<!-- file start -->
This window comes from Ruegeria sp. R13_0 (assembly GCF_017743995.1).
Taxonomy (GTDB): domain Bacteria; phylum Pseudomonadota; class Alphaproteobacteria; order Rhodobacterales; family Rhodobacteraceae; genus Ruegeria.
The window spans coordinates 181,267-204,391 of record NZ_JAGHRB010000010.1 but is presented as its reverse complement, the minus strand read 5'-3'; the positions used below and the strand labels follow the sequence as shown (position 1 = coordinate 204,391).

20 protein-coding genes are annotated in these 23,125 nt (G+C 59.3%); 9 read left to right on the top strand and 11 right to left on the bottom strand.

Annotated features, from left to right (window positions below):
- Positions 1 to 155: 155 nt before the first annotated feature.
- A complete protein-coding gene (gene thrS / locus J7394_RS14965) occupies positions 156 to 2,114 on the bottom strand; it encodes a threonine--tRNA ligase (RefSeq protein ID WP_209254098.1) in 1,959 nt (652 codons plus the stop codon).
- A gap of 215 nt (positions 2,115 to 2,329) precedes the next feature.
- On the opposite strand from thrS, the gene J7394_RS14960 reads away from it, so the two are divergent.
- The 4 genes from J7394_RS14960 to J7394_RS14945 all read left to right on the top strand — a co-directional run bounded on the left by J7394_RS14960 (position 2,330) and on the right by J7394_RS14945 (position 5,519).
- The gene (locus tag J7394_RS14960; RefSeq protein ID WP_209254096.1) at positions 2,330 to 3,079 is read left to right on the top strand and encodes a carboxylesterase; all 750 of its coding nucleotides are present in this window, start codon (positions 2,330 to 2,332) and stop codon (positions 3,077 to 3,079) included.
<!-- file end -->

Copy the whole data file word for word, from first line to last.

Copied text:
This window comes from Ruegeria sp. R13_0 (assembly GCF_017743995.1).
Taxonomy (GTDB): domain Bacteria; phylum Pseudomonadota; class Alphaproteobacteria; order Rhodobacterales; family Rhodobacteraceae; genus Ruegeria.
The window spans coordinates 181,267-204,391 of record NZ_JAGHRB010000010.1 but is presented as its reverse complement, the minus strand read 5'-3'; the positions used below and the strand labels follow the sequence as shown (position 1 = coordinate 204,391).

20 protein-coding genes are annotated in these 23,125 nt (G+C 59.3%); 9 read left to right on the top strand and 11 right to left on the bottom strand.

Annotated features, from left to right (window positions below):
- Positions 1 to 155: 155 nt before the first annotated feature.
- A complete protein-coding gene (gene thrS / locus J7394_RS14965) occupies positions 156 to 2,114 on the bottom strand; it encodes a threonine--tRNA ligase (RefSeq protein ID WP_209254098.1) in 1,959 nt (652 codons plus the stop codon).
- A gap of 215 nt (positions 2,115 to 2,329) precedes the next feature.
- On the opposite strand from thrS, the gene J7394_RS14960 reads away from it, so the two are divergent.
- The 4 genes from J7394_RS14960 to J7394_RS14945 all read left to right on the top strand — a co-directional run bounded on the left by J7394_RS14960 (position 2,330) and on the right by J7394_RS14945 (position 5,519).
- The gene (locus tag J7394_RS14960; RefSeq protein ID WP_209254096.1) at positions 2,330 to 3,079 is read left to right on the top strand and encodes a carboxylesterase; all 750 of its coding nucleotides are present in this window, start codon (positions 2,330 to 2,332) and stop codon (positions 3,077 to 3,079) included.